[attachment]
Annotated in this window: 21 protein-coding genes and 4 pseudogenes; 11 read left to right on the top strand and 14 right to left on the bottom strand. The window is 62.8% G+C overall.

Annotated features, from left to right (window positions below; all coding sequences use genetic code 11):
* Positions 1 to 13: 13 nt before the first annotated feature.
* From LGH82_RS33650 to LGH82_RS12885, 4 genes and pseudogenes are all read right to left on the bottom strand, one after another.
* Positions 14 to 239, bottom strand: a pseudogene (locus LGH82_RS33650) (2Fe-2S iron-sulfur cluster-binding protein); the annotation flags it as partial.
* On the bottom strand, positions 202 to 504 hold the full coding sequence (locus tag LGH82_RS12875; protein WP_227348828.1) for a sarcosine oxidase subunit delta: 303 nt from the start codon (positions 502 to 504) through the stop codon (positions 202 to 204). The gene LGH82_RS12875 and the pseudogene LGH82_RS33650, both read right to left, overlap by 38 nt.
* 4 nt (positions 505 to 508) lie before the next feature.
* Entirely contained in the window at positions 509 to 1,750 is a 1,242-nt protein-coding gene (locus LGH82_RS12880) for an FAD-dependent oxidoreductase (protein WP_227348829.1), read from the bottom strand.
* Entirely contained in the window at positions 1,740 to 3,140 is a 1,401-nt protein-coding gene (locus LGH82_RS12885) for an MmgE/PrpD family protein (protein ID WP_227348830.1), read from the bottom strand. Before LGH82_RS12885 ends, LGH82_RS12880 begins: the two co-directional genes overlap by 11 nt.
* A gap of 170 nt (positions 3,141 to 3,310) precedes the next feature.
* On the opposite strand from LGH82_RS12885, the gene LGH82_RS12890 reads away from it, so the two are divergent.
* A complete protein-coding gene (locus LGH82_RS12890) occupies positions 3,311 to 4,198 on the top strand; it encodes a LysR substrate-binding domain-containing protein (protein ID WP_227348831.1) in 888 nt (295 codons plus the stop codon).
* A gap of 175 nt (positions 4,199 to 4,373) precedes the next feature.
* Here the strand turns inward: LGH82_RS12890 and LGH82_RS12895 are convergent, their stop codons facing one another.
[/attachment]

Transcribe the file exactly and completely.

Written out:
Annotated in this window: 21 protein-coding genes and 4 pseudogenes; 11 read left to right on the top strand and 14 right to left on the bottom strand. The window is 62.8% G+C overall.

Annotated features, from left to right (window positions below; all coding sequences use genetic code 11):
* Positions 1 to 13: 13 nt before the first annotated feature.
* From LGH82_RS33650 to LGH82_RS12885, 4 genes and pseudogenes are all read right to left on the bottom strand, one after another.
* Positions 14 to 239, bottom strand: a pseudogene (locus LGH82_RS33650) (2Fe-2S iron-sulfur cluster-binding protein); the annotation flags it as partial.
* On the bottom strand, positions 202 to 504 hold the full coding sequence (locus tag LGH82_RS12875; protein WP_227348828.1) for a sarcosine oxidase subunit delta: 303 nt from the start codon (positions 502 to 504) through the stop codon (positions 202 to 204). The gene LGH82_RS12875 and the pseudogene LGH82_RS33650, both read right to left, overlap by 38 nt.
* 4 nt (positions 505 to 508) lie before the next feature.
* Entirely contained in the window at positions 509 to 1,750 is a 1,242-nt protein-coding gene (locus LGH82_RS12880) for an FAD-dependent oxidoreductase (protein WP_227348829.1), read from the bottom strand.
* Entirely contained in the window at positions 1,740 to 3,140 is a 1,401-nt protein-coding gene (locus LGH82_RS12885) for an MmgE/PrpD family protein (protein ID WP_227348830.1), read from the bottom strand. Before LGH82_RS12885 ends, LGH82_RS12880 begins: the two co-directional genes overlap by 11 nt.
* A gap of 170 nt (positions 3,141 to 3,310) precedes the next feature.
* On the opposite strand from LGH82_RS12885, the gene LGH82_RS12890 reads away from it, so the two are divergent.
* A complete protein-coding gene (locus LGH82_RS12890) occupies positions 3,311 to 4,198 on the top strand; it encodes a LysR substrate-binding domain-containing protein (protein ID WP_227348831.1) in 888 nt (295 codons plus the stop codon).
* A gap of 175 nt (positions 4,199 to 4,373) precedes the next feature.
* Here the strand turns inward: LGH82_RS12890 and LGH82_RS12895 are convergent, their stop codons facing one another.